Nanostray, developed by Shin 'en (creators of Iridion II for GBA), is the newest game to join the small number of portable shooters, as well as the first shooter released on the DS (As the advertisements proudly proclaim, “PLATFORMERS ARE WEAK!” Well, maybe not.) Thankfully, this game is not a disappointment. The levels are well designed, and the graphics and sound are both excellent. That is not to say it isn't without flaws however; its quite short, and although the controls are solid for the most part, the touch screen part is rather iffy. As a whole, Nanostray is a solid purchase for a shmup fan, but a casual gamer may want to wait until it lowers in price.
Graphically, Nanostray looks excellent for a DS game. I wouldn't say it’s as good as a PSP game, but it’s certainly just as good, maybe even a little better than a good-looking N64 game. There is a little bit of slowdown at points, but it’s not nearly enough to get on one's nerves. All of the music in this game is in a catchy arcadey-techno style, if that makes any sense. I would recommend using headphones, as this is one of those games where the DS's portable speakers just don't deliver the same kind of sound.
"Do you want some of this glowing?!" There are some well detailed ships in this game. The effects are pretty good on the DS.
As far as shooters go, Nanostray is very traditional, and uses the standard vertical scrolling style. This might not satisfy people that were hoping for something original, but this is by no means bad. The game stays slightly difficult throughout (although changing the “difficulty” only changes the number of lives/bombs), and the pace is quite fast. You have four types of weapons to choose from, each with its own special attack. The waves of enemies come in droves, and if you shoot an entire wave, you get a bonus that refills your special energy. However, if you keep collecting these bonuses without using your special energy, you get score bonuses. It’s a neat dynamic that encourages the player to not use special attacks in order to rack up a high score. And high scores are certainly an incentive to keep playing, as there is a world ranking on www.nanostray.com. Nothing is more annoying than knowing that there are 500 people out there that are better than you, believe me. The other incentive to keep playing is the challenge mode, which will probably please hardcore shooter fans. These challenges are actually very hard, with objectives such as scoring 500,000 points or beating a level without any bombs. There is also a single cart two-player score competition mode, which you might want to try if you have a wireless DS buddy.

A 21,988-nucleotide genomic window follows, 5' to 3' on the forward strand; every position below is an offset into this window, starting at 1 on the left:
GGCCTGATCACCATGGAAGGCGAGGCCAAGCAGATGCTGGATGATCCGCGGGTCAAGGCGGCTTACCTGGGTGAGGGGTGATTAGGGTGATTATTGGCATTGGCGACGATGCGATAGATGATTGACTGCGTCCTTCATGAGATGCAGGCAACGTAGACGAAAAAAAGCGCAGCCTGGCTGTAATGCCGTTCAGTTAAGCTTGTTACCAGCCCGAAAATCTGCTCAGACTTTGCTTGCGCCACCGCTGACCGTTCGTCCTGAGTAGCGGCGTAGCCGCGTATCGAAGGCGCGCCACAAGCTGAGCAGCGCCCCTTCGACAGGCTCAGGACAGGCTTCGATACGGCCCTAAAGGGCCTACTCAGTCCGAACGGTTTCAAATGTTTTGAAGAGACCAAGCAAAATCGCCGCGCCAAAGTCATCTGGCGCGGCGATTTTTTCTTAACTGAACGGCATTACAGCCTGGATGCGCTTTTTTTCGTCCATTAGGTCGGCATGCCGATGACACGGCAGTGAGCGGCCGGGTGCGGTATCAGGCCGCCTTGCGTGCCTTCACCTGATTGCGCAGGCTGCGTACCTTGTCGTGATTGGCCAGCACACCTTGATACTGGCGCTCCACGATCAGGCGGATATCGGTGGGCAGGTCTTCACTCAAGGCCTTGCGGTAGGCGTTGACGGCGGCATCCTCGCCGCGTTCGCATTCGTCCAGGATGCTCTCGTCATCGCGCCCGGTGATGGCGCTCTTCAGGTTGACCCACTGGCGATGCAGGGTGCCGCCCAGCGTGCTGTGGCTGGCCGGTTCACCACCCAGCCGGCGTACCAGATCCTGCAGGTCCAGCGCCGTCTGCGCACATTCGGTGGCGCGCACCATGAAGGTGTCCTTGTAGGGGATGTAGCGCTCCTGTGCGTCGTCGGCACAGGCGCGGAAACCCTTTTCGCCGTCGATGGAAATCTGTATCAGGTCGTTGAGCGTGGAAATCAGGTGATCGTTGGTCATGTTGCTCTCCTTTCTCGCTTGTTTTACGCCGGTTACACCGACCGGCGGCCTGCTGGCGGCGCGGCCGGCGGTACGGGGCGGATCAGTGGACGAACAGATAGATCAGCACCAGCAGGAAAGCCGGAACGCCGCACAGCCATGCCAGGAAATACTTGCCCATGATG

An impressive boss busting stuff up. The inevitable huge shot spread boss attack. Holy crap!
While Nanostray's button controls are solid, one of its biggest problems is its use of the touch screen. This is used to change your weapons, as you cant do it by pressing buttons. Your special attack energy is on the bottom screen as well. Having to look at the bottom screen to see what weapon you should switch to quickly becomes a pain, especially in the middle of a level. This is also a problem during boss fights, since enemy health is on the bottom screen too. Luckily, you can beat most levels just sticking to one weapon (I usually used the lightning), which makes it a bit more manageable.
It's probably noticeable that I haven't mentioned Nanostray's plot yet. There's a simple reason for this; there isn't any. Zippo. In a shooter, this isn't a big deal, but it would have been nice if it had something. Another problem about this game is that its very short, as mentioned above. There are only eight levels, and most players can probably beat it in less than an hour. Thankfully, Nanostray's challenge modes, well designed levels, and high score rankings ensure that the player will want to try it again.
You can find this game on Amazon.com here.